(Apologia Dodi contra li defensori de le strie; Pavia, 1506), and with Bernardo Rategno (c. 1450-1510), the chief Inquisitor of the diocese of Como, one of those responsible for the Italian persecutions raised his voice, adding many new examples to the debate (Bernard of Como, De Strigibus, 1508). There was a political rift between the church and states that tried to curb witch hunts wherever possible, for instance the Republic of Venice. This conflict was mirrored in the intellectual sphere; for example, philosophers sharply criticized the mass persecutions in the Italian alpine valleys in short treatises, such as that written by Gianfrancesco Ponzinibio (De Lamiis, 1520) from the University of Padua, who was famous for his denial of the immortality of the soul.
As a consequence of this treatise, the debate in Italy flared up again with even more Dominicans defending their cause. These included writers such as Bartolomeo de Spina (1479-1547) in his Quaestio de strigibus (Venice, 1523), Paulus Grillandus (Tractatus de hereticis et sortilegiis [1525-1673]; Lyon, 1536-1673) and, interestingly, Silvester Mazzolini da Prieri (1460-1523), a leading papal theologian and one of the first strong opponents of Luther (De strigimagarum demonumque mirandis libri tres; Rome, 1521), but also Prince Giovanni Francesco Pico della Mirandola (1469-1533), who referred to witch trials in his own territory (Strix; Bologna, 1523). The Italian witch hunts were fiercely criticized by the famous humanist lawyer Andrea Alciati (1492-1550), who labelled these, largely illegal, procedures the 'new holocaust' (De lamiis seu strigibus; 1515-1642, reprinted 1530), and by contemporary scientists such as Henricus Cornelius Agrippa von Nettesheim (1486-1535), who created and promoted the idea that witchcraft was an inquisitors' invention. Their arguments were on legal and compassionate grounds and not, it seems, related to doubts about demonology itself. The Art of Inquisition' was certainly described as a vain art by Agrippa, but he said this about all the arts and sciences, and his 'murderous inquisitor' referred to the inquisitorial theory of the Malleus rather than demonology in general. 3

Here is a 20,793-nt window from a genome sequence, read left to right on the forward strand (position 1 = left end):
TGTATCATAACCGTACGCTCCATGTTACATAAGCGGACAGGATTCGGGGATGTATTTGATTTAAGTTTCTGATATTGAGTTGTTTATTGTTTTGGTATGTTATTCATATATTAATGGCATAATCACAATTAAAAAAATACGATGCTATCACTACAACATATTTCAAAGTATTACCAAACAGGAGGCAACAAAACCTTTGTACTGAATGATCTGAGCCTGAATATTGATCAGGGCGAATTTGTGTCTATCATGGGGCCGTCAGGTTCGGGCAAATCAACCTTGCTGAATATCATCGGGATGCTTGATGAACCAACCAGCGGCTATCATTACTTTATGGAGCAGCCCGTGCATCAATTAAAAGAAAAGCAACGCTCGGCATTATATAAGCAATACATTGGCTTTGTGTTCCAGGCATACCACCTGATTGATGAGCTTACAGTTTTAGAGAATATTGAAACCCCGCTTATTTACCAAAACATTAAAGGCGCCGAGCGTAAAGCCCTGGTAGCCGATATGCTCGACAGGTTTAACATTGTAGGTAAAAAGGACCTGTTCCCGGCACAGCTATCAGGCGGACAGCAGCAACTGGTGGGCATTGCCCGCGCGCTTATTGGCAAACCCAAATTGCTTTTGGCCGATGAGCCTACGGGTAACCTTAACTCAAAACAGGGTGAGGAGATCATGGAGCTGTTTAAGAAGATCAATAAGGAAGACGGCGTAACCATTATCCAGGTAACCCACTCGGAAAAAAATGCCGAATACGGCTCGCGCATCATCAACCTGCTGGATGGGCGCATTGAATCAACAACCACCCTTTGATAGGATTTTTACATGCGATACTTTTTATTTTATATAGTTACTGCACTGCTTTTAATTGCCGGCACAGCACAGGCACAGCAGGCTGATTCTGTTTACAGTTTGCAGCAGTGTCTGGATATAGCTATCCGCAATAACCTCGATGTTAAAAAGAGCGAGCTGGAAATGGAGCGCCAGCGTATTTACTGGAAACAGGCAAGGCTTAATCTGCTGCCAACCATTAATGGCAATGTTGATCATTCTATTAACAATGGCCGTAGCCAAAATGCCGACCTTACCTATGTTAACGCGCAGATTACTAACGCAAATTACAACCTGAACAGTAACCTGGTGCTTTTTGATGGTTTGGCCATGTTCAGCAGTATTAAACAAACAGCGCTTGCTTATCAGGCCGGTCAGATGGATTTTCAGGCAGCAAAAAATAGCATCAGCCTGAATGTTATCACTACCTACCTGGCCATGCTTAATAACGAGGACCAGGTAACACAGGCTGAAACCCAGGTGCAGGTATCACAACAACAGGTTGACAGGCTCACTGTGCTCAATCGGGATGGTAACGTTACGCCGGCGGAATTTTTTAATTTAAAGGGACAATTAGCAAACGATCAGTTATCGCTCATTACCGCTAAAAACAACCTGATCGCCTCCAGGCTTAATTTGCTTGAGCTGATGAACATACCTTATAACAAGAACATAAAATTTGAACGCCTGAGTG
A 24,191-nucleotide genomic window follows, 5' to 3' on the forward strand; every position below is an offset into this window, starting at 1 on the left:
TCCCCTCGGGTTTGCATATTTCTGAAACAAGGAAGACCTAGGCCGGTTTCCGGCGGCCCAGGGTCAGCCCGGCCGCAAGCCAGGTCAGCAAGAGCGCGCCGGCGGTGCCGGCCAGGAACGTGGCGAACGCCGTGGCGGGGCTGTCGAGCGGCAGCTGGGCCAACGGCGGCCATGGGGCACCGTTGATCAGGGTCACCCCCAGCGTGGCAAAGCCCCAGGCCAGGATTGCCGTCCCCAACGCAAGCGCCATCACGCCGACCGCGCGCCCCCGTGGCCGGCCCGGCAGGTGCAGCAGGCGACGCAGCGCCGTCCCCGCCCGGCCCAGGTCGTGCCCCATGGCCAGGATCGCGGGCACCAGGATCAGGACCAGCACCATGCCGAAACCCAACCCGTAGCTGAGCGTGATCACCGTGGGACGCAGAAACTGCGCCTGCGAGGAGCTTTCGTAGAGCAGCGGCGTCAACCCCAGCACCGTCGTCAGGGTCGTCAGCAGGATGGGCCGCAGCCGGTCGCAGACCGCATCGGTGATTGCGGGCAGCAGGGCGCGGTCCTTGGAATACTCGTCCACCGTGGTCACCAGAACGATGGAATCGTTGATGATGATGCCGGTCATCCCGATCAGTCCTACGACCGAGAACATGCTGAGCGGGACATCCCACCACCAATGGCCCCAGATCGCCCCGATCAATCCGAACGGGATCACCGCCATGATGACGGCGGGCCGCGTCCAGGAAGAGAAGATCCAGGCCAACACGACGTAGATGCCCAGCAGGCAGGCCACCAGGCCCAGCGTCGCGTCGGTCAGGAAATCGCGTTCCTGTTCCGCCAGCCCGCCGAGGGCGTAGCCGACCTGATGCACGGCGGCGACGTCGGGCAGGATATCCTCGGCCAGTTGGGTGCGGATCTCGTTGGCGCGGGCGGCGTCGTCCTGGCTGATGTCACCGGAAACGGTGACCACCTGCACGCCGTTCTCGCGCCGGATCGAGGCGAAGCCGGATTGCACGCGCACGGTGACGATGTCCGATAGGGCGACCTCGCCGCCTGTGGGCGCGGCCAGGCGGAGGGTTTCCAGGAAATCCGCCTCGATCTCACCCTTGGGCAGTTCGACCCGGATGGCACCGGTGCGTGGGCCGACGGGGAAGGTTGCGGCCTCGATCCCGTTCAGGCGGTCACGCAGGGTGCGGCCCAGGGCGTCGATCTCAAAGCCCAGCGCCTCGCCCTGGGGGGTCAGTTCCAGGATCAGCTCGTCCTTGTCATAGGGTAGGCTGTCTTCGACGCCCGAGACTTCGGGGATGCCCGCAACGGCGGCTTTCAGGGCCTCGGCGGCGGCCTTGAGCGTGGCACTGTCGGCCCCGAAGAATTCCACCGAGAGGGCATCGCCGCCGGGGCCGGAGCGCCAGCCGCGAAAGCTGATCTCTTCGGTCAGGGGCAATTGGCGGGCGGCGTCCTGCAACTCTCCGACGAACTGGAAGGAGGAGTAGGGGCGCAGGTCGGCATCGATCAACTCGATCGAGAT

Demonology was not a fashionable topic in the Reformation era, presumably because the demonological consensus remained largely intact. No major work on demonology was published between 1520 and 1560, and there were no reprints of the Malleus Maleficarum. It was not until the early 1560s, when social hardship increased and witch hunting became more common again, that the need for explanations re-emerged. JohannWeyer (1515-88), a student of Agrippa and physician at the court of the dukes of Jülich-Kleve, came up with a completely new counter-argument to Henry Kramer's views on witch confessions.
3 Agrippa, De incertitudine et vanitate scientarum, cap. CXVI.
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